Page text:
Thursday 23 April 2020

1644. 🇸🇭 Tristan Da Cunha To Commemorate Its Female Ancestors.

 🇸🇭 I suspect that if you need to be socially isolated, which most of us still do, then Tristan Da Cunha is one of the best places to do it. In fact if you want to be isolated full stop there can be few better geographical locations in which to find yourself. Nevertheless the island’s postal administration intends to issue a set of 4 new stamps on 7 May 2020 to commemorate some of the islanders’ female ancestors. It’s a wonderful and worthwhile set designed by Andrew Robinson and lithographed by Cartor and perforated 13.5. I like the set very much but just wonder if the ‘St Patrick’s flag’ truly represents the whole of Ireland as the accompanying publicity literature puts it. The depiction of flags on stamps is fraught with danger, none more so than the flags associated with island of Ireland.
  It’s lovely to have news of some new stamps at this time especially from the Creative Direction/Pobjoy Stamps stable. Rating:- *****.
  Thanks to Juliet Warner of Pobjoy Stamps for information about this issue.

🇬🇧 In Blog 1643 I moaned about the choice of subjects to be featured on Royal Mail new stamp issues and managed to tie it all into a literary theme and contrived to bring in the subject which is at the front of everyone’s minds at the moment - the wretched virus that is a threat to everyone. From the philatelic point of view this has resulted in there being only infrequent news of new stamp issues from Commonwealth postal services and really means that other activities should be indulged in - perhaps catching up on some great books.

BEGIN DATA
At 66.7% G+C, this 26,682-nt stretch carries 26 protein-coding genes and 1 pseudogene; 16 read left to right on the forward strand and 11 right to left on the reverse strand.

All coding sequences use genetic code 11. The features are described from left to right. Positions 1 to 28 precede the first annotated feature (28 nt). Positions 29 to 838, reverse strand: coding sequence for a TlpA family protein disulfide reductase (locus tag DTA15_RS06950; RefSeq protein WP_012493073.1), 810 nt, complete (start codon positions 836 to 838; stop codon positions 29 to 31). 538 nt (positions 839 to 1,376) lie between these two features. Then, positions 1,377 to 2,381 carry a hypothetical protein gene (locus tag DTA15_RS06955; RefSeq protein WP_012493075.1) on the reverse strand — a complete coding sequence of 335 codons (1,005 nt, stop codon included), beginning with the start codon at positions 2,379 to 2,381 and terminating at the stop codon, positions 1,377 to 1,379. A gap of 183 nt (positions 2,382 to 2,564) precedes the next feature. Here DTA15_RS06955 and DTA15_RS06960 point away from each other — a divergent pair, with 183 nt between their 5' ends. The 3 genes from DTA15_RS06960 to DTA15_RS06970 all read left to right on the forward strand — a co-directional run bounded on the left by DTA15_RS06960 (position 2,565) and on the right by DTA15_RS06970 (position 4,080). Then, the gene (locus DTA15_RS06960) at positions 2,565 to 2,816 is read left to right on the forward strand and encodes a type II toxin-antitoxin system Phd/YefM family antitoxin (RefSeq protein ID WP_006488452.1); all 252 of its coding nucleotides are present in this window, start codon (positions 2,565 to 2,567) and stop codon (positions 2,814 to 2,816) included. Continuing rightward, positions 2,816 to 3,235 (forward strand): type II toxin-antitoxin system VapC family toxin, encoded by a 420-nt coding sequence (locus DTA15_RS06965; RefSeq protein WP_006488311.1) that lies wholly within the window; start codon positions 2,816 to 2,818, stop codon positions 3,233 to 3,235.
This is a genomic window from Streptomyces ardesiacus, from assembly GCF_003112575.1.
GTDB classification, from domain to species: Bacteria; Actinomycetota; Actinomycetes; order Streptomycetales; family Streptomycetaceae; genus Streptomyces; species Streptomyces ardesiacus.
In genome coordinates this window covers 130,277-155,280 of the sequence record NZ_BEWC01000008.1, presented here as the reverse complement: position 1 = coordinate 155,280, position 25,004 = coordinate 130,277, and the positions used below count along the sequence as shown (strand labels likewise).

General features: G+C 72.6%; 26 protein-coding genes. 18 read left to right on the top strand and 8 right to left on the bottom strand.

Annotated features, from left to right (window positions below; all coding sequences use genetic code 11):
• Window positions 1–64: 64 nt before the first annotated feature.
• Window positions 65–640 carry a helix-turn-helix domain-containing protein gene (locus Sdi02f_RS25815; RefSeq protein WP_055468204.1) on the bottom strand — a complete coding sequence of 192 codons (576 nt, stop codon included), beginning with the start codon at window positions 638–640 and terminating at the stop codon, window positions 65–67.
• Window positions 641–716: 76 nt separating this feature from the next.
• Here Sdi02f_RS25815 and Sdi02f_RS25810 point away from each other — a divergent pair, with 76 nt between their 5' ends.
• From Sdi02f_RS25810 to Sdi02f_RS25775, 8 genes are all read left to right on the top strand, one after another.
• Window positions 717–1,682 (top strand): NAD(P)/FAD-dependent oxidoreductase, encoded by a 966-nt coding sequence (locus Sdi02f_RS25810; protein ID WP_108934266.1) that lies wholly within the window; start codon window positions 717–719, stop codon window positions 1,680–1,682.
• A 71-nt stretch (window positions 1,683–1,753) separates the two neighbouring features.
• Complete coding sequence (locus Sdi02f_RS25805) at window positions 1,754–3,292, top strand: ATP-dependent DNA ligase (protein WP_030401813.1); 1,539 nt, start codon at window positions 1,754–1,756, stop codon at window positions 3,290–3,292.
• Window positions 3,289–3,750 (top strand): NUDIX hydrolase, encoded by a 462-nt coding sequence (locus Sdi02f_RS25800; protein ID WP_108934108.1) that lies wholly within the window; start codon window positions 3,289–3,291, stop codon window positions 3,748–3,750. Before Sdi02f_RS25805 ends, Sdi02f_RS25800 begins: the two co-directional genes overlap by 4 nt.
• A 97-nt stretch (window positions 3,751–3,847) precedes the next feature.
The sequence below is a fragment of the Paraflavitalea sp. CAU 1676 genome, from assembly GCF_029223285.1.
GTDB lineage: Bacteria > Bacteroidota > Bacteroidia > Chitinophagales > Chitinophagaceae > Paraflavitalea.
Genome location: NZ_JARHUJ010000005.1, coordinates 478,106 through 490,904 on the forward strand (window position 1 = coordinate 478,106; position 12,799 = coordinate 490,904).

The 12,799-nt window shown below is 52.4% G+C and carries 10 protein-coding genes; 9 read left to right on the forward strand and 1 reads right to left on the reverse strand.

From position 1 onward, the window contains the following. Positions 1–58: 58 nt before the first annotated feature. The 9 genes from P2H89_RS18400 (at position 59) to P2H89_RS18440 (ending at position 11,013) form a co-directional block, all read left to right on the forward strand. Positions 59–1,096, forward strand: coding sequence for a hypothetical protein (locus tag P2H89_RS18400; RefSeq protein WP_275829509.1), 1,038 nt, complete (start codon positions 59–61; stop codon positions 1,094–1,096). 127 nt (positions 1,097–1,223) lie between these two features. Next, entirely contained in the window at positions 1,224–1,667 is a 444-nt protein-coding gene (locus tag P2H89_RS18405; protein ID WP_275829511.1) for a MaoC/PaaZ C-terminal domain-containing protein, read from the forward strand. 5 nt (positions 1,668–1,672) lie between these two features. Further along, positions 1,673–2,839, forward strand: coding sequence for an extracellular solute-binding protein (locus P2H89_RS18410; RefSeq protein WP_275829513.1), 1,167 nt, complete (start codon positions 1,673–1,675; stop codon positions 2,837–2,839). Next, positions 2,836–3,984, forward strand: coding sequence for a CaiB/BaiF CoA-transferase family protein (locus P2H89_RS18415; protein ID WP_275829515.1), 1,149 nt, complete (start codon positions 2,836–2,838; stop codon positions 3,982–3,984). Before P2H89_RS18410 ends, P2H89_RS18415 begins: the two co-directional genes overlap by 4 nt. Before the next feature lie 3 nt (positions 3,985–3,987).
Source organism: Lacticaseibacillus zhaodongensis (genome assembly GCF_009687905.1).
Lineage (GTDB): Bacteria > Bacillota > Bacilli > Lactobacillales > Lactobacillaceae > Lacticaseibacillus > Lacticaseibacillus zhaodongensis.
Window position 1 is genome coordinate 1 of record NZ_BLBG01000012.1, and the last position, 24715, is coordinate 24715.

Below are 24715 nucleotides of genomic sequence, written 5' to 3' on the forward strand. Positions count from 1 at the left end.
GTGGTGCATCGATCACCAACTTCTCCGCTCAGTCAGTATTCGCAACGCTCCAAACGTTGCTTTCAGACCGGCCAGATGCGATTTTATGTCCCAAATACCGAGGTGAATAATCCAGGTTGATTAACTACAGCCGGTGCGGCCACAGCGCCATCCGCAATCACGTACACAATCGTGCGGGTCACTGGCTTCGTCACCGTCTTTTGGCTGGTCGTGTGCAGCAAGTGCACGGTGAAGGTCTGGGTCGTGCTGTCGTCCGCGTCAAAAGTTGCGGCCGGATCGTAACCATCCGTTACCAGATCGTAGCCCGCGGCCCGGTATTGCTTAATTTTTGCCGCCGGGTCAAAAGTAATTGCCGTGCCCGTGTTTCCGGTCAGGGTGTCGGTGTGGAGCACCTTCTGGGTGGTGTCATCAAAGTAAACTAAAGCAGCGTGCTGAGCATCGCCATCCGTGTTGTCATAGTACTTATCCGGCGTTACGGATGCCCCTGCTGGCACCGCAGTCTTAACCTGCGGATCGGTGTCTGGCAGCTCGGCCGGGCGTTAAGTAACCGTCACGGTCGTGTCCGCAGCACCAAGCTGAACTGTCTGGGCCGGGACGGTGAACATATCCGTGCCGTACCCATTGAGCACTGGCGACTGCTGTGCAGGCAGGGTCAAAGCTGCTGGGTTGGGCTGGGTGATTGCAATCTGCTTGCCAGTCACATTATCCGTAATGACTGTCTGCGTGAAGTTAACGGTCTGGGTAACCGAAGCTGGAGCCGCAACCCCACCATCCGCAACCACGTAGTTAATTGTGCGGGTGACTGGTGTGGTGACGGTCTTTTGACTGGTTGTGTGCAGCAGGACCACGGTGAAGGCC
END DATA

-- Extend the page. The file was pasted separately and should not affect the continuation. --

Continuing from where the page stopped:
Still on the literary theme, quite coincidentally a major new book release took place in The United Kingdom just as the pandemic was preparing to let rip and the government began to tell people to stay at home  - this was not another Harry Potter or The Gruffalo but a real, exceptionally well-written adult book - the landmark publication of the long-awaited final part of double Booker Prize winner Hilary Mantel’s Wolf Hall trilogy, the 904 page The Mirror and the Light. If anything was designed to help us keep our sanity and see us through the lockdown it is this magnificent book. The only real problem with it is that it is so readable that one can not help but race through the pages and so shorten the time that one has it available to help pass the days. It is unputdownable except at times to rest the hand that’s holding it as it’s sheer physical weight takes its effect.

  If ever there were a modern British author and series of books which should be commemorated contemporaneously on new stamps then it is Hilary Mantel and the Wolf Hall books. Which brings me back to stamps. The books tell the story of Thomas Cromwell, hero or anti-hero, Mantel may change your mind, who was one of the most accomplished politicians in English history. Naturally the public does not like politicians and so, though there have been a number of stamps featuring his master, the tyrannical Henry VIII, Cromwell has never featured on a British stamp though his influence in bringing about the profound changes to English society by masterminding the English Reformation was enormous. His portrait by Hans Holbein makes it clear that he was not very, er, photogenic but he remains a key English historical character who has been ignored by those who choose subjects to be featured on postage stamps. This despite there having been a number of stamps issued by Royal Mail featuring the Tudors.